Literally a storm in a teacup

ThinkSenior editor with the Oxford English Dictionary, Fiona McPherson has written an excellent blog on the current furore about the use of the word “literally”. She notes that the usage of the word as a term of exaggeration, rather than actually meaning “really” goes back as far as
1769:

Whatever the reasons, it is clear that people often have strong opinions about “new” senses of words. Perhaps the question is not so much why do people have a problem with literally but rather why do lexicographers not have a problem? It comes down to that oft-spoke mantra – language changes. Our job is to document that for better or for worse. Except for us, there is no worse. We have to look at language objectively and dispassionately. Of course, part of our job is to give guidance on what might be acceptable when. That is why we label some words as slang and why we give a usage note at the offending sense of literally, making clear that although it is very common, it is considered irregular in standard English.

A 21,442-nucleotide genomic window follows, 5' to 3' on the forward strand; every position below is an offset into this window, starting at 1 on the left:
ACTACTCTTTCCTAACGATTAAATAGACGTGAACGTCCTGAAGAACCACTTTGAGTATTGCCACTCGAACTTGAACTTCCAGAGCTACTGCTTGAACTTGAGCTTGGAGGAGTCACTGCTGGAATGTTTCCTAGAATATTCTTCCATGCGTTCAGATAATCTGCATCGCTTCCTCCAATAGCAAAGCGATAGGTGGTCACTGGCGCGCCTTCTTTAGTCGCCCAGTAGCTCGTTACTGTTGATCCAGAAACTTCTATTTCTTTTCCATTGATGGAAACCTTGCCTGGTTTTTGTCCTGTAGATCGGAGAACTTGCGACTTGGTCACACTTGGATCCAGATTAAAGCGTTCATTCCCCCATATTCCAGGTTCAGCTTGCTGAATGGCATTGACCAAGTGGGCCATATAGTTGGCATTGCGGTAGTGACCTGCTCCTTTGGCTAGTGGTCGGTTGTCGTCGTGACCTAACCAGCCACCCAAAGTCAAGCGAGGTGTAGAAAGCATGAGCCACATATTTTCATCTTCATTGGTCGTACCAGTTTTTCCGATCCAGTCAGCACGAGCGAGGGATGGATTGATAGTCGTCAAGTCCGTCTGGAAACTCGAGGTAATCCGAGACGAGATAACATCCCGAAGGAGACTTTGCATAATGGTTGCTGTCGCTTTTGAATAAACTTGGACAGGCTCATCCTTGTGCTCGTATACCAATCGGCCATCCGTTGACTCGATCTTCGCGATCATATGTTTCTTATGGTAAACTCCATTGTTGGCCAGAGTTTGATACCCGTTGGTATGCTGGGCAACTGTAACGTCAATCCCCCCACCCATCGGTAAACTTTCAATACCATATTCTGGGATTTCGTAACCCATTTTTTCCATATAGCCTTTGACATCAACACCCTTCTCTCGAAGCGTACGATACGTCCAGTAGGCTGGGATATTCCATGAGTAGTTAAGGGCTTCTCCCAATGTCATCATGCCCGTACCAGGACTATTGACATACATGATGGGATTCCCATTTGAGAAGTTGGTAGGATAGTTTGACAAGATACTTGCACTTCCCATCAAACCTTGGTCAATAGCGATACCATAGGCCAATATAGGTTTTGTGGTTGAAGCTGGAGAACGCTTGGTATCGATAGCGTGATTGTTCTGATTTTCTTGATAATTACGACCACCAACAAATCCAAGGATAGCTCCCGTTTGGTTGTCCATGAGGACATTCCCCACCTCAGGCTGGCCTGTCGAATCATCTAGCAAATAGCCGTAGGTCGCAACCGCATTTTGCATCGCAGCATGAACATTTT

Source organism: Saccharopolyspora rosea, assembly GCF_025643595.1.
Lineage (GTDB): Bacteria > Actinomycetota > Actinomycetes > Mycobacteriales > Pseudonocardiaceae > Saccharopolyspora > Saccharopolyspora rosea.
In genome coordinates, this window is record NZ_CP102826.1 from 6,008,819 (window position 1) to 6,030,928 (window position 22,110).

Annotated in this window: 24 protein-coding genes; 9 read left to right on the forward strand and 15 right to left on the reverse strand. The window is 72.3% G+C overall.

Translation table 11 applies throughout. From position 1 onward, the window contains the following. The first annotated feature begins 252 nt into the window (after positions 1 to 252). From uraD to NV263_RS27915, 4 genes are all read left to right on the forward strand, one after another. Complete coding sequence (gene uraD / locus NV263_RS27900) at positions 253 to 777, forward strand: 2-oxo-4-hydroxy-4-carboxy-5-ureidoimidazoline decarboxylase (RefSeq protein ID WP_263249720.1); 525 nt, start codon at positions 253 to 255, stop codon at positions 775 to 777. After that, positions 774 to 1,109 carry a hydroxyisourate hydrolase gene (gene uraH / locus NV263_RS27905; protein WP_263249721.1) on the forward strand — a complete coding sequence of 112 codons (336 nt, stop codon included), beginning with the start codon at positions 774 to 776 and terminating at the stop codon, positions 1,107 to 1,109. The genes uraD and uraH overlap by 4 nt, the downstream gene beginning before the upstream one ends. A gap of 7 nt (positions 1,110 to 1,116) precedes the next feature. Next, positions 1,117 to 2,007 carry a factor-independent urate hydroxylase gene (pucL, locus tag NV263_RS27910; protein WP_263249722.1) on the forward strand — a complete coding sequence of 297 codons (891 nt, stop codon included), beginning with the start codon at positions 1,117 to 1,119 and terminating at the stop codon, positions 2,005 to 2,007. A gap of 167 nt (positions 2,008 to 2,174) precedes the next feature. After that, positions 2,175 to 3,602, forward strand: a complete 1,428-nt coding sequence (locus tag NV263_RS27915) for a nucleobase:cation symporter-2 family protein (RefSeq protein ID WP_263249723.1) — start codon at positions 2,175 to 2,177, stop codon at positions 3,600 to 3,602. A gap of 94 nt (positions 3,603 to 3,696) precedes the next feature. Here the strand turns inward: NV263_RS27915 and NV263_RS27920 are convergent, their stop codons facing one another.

Which is why we literally cannot see what all the fuss is about.

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